In the realm of unbelievable plot, we have OHF, where we have the prez and his whole cabinet wimping out for no good reason in five minutes flat, since I'm pretty sure the prez gets "what-if-you're-taken-hostage" briefings that are a whole lot more interesting than the ones we got in the Army, and soldiers get the POW code drilled into them. Yeah, the prez in this movie is that dude who was in that Black Hawk Down/War of the Worlds flick where LA got invaded by cheapo special effects from outer space, who apparently brought Every.Fucking.Last.Goddamn.Military.Hear
I've gotten very aware lately of actors being....well, actor-y, and once you see it, you can't unsee it. The two best movies I've seen, lately, about terrorism/war have been "United 93" and "Green Zone" the latter of which made me flinch in too many spots. They're both spare, stark movies full of pared-to-the-bone performances which you can fill with your own emotions, so you become a participant in some acutely emotional moments. GZ brought back memories it was so accurate. U93 drained me. It doesn't sound complimentary, but it is, because both did it with honesty and understatement. There's something deeply unnerving and yet exorcising about being made a participant in a film's emotions that way.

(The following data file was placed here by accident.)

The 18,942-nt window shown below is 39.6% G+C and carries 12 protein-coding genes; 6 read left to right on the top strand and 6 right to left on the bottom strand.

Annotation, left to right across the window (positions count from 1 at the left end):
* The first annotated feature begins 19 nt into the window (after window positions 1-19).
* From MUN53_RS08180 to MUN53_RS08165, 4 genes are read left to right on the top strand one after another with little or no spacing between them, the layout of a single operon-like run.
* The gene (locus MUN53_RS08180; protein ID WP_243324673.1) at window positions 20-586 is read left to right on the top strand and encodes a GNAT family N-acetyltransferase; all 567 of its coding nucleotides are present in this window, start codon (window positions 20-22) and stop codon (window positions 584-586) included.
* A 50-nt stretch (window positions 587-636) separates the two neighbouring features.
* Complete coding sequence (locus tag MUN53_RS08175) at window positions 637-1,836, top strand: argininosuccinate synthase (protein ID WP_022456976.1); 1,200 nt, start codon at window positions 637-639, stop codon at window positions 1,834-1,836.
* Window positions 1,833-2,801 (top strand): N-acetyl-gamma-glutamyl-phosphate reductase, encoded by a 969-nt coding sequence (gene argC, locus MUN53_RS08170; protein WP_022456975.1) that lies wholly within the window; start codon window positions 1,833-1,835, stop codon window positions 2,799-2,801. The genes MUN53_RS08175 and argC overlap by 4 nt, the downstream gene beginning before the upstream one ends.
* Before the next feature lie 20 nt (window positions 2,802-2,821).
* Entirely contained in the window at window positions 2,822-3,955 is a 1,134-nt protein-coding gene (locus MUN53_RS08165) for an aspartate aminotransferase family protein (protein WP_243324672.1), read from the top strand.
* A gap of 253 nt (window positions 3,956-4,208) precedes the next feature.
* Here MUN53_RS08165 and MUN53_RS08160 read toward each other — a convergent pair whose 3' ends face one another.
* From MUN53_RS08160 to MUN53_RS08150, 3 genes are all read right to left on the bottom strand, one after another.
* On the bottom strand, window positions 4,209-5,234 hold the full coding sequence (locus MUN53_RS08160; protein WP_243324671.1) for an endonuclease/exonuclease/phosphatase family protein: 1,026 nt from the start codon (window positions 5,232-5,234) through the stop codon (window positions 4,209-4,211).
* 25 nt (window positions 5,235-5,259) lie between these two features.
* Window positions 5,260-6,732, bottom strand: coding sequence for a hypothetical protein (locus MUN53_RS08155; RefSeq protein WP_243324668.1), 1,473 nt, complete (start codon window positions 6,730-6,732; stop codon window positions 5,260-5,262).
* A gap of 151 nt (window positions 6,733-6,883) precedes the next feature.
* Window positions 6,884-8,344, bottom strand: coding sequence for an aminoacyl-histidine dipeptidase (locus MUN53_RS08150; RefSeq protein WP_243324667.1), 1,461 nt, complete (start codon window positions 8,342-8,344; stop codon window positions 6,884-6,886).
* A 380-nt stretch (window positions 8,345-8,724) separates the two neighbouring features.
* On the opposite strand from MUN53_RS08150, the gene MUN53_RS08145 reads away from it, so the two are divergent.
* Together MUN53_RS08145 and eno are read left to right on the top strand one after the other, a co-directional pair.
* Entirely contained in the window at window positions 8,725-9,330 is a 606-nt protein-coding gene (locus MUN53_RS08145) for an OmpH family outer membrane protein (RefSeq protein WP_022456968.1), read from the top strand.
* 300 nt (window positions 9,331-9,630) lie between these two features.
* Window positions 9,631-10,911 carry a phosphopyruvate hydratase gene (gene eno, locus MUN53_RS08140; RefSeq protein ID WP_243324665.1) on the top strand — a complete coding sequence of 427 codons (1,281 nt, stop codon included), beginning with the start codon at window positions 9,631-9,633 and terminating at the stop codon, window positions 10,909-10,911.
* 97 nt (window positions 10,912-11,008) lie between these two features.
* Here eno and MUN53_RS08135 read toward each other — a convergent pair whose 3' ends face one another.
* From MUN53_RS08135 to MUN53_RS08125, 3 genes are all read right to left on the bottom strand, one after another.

So. Whoops. Tangent. Anyway, President Jawclench here has Gerard Butler playing the Bruce Willis role, while Rick Yune chews on the scenary and Angela Bassett gets wasted in a nothing supporting role. Morgan Freeman plays Morgan Freeman. The North Koreans infiltrate the White House with the aid of an actor whose first name begins with D----Dylan? Dermott? Whatever, I always get him mixed up with another guy with a similar name.
Anyway, if you want a believable plot, I worry about you, do you have a fever? I will admit that the battle scenes are spectacular but implausible----where DID they take off from in a C130, anyway? There's just too many layers of security they'd have to penetrate to pull that off, and frankly, the DRNK's intel capability is hilariously inadequate to the task. Slightly more believeable---on the scale set by the whole C130 thing, mind you----is the attack which takes out the fence and perimeter. The actual battle? Nope. The Secret Service has to be made up of coma patients for that battle to go and end the way it did, though hiven the news lately about fence hoppers.... But of course, who cares, it's an action movie, what was I thinking?
The next hour or so are Butler rescueing the Prez's kid, torturing Koreans, and struggling with American vowels. Oh, yeah, and the cabinet buckles under immediately, every last one of them. Then the American bad guy has a change of heart, and finally there's a fight with Yune and Butkler that demonstrates Good Ole American Values....by a Scot... and the obligatory quip by the Prez that redeems his character somewhat. Somewhere in there we have the moment-of-horror that's supposed to tug at the heartstrings: the flag on the White House flagpole gets tossed to the ground. If they really wanted to tug on the ole heartstrings, they should have flown that at the end, bullet holes and all, because I'm pretty sure after all that, it counts as a battle flag. Battle flags may be repaired but never respectfully destroyed, as are peacetime flags. The actual flag that's referenced in "The Star-Spangled Banner", for example (during the war of 1812, when the White House was burned by the British) still hangs in the Smithsonian, musket ball holes and all. (This is also supposed to be the flag that Betsy Ross sewed, but I'm rusty on that.)